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Tackling High-Risk Thrombosis in Pediatric Patients with Artificial Intelligence

Summary

Researchers at Vanderbilt University Medical Center (VUMC) have developed an artificial intelligence (AI) tool capable of accurately identifying the risk of thrombosis in pediatric patients. Thrombosis is rare in children, but patients who develop it may experience longer hospital stays […]

Tackling High-Risk Thrombosis in Pediatric Patients with Artificial Intelligence

Researchers at Vanderbilt University Medical Center (VUMC) have developed an artificial intelligence (AI) tool capable of accurately identifying the risk of thrombosis in pediatric patients. Thrombosis is rare in children, but patients who develop it may experience longer hospital stays and an increased risk of adverse outcomes.

To address this issue, the researchers embarked on developing and validating an algorithm to identify high-risk patients, using electronic medical record (EMR) data from 110,000 patients at Monroe Carell Jr. Children’s Hospital at Vanderbilt. Based on this data, the team identified 11 risk factors associated with thrombosis, including whether the patient had undergone surgery, had consultations with infectious disease specialists or cardiologists, or had received certain diagnoses.

Using this information, the researchers developed a predictive model that automatically assesses EMR data and calculates the risk for each pediatric hospital admission on a daily basis. This allowed the research team to prioritize patients with the highest risk.

The risk prediction tool was used during a 15-month clinical trial called “Children’s Likelihood of Thrombosis” (CLOT), involving 17,000 patients. The patient cohort was divided into a study group and a control group, with the risk assessed using the AI tool in both groups. However, the risk was communicated to the care teams of the study group patients, while the control group remained unaware.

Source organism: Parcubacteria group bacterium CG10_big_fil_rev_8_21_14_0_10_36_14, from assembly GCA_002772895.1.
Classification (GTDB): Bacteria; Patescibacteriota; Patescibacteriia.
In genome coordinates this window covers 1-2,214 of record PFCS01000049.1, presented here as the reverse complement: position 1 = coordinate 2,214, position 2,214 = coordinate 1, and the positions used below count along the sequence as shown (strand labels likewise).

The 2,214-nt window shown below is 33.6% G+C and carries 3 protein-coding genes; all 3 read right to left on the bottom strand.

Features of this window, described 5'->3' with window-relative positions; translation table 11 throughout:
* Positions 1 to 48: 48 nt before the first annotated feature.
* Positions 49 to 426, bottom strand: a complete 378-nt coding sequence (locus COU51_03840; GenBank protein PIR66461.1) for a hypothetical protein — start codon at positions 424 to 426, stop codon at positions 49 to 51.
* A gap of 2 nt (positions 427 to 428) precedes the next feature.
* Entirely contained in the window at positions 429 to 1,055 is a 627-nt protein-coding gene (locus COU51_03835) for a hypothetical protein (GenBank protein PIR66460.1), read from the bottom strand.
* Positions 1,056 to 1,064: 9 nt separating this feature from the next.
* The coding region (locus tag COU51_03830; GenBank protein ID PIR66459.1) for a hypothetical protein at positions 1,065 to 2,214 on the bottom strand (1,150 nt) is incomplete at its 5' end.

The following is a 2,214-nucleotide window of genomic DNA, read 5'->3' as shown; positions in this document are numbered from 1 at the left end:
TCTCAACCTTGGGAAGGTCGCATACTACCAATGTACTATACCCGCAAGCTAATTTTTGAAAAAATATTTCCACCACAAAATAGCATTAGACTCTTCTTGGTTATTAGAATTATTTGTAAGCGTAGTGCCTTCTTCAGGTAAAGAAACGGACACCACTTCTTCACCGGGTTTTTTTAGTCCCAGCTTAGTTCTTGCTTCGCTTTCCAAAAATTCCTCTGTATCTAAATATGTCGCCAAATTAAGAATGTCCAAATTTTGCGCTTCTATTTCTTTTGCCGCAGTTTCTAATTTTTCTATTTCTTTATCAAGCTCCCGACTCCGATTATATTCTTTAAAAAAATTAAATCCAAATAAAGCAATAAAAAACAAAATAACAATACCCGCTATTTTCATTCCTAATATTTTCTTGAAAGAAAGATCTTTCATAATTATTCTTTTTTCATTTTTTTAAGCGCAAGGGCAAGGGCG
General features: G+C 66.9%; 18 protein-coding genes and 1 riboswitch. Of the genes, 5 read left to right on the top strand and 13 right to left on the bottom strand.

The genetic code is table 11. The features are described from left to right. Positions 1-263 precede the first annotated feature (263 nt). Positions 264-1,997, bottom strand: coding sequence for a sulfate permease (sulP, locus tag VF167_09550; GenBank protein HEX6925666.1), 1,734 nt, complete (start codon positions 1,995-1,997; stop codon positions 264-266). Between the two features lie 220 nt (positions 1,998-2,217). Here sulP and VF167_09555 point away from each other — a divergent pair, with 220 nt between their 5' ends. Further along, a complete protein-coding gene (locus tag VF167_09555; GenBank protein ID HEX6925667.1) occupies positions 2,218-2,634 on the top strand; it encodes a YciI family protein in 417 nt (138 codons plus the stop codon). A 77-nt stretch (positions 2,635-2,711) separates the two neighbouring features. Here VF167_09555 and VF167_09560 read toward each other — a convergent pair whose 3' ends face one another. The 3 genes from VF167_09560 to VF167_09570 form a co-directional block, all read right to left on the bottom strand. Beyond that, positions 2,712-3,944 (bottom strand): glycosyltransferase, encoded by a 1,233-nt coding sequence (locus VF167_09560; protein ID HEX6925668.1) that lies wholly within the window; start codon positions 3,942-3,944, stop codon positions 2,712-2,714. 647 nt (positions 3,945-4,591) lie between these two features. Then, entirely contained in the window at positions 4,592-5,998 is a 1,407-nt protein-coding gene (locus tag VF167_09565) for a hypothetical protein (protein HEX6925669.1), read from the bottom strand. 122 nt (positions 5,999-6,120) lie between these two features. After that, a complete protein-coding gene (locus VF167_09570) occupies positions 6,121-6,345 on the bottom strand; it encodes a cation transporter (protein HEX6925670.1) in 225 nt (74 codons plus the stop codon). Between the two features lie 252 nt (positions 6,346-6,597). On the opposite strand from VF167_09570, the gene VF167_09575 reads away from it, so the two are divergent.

Patients in the study group were provided with recommendations to initiate thrombosis prevention therapy based on their risk. The control group patients were informed by their physicians that they were at high risk and also received preventive therapy.

No bleeding occurred in either group of patients receiving anticoagulant therapy as part of thrombosis prevention. Additionally, there was no significant difference in the rate of thrombosis formation between the two groups at the end of the study.

However, the researchers also discovered that recommendations to initiate thrombosis prevention therapy were followed by physicians in less than 26% of cases in the study group. Physicians expressed concerns that adhering to the recommendations could lead to greater bleeding, though this did not occur during the study.

The researchers explained that these insights could be used to inform the implementation of AI in healthcare. “There will be increasingly more AI in healthcare. Establishing systems in which we can assess these models will allow us to provide safer and more efficient care for our patients,” said Dr. Shannon Walker, Assistant Professor of Pathology, Microbiology, Immunology, and Pediatrics, and the first author of the study.

“This study demonstrates that pragmatic, patient-level, randomized controlled trials are the most ethical and effective way to assess whether AI tools are safe and effective,” noted co-author Daniel Byrne, Director of AI Research at the Advanced Vanderbilt AI Laboratory (AVAIL) and the Department of Biostatistics.

The research team emphasized that the clinical trial was necessary to determine why the implementation of the model was unsuccessful, highlighting that it was likely due to mistrust towards the tool’s recommendations rather than the failure of the model itself.

To further examine the potential value of predictive AI models in healthcare, the researchers plan to conduct another clinical trial that will explore physician hesitancy in following AI recommendations and how to overcome these barriers.

“We need to ensure that these models perform as expected,” said Walker. “The infrastructure from this trial will enable the study of large populations and determine whether interventions that utilize artificial intelligence are safe and effective, helping us identify patients who will benefit the most.”

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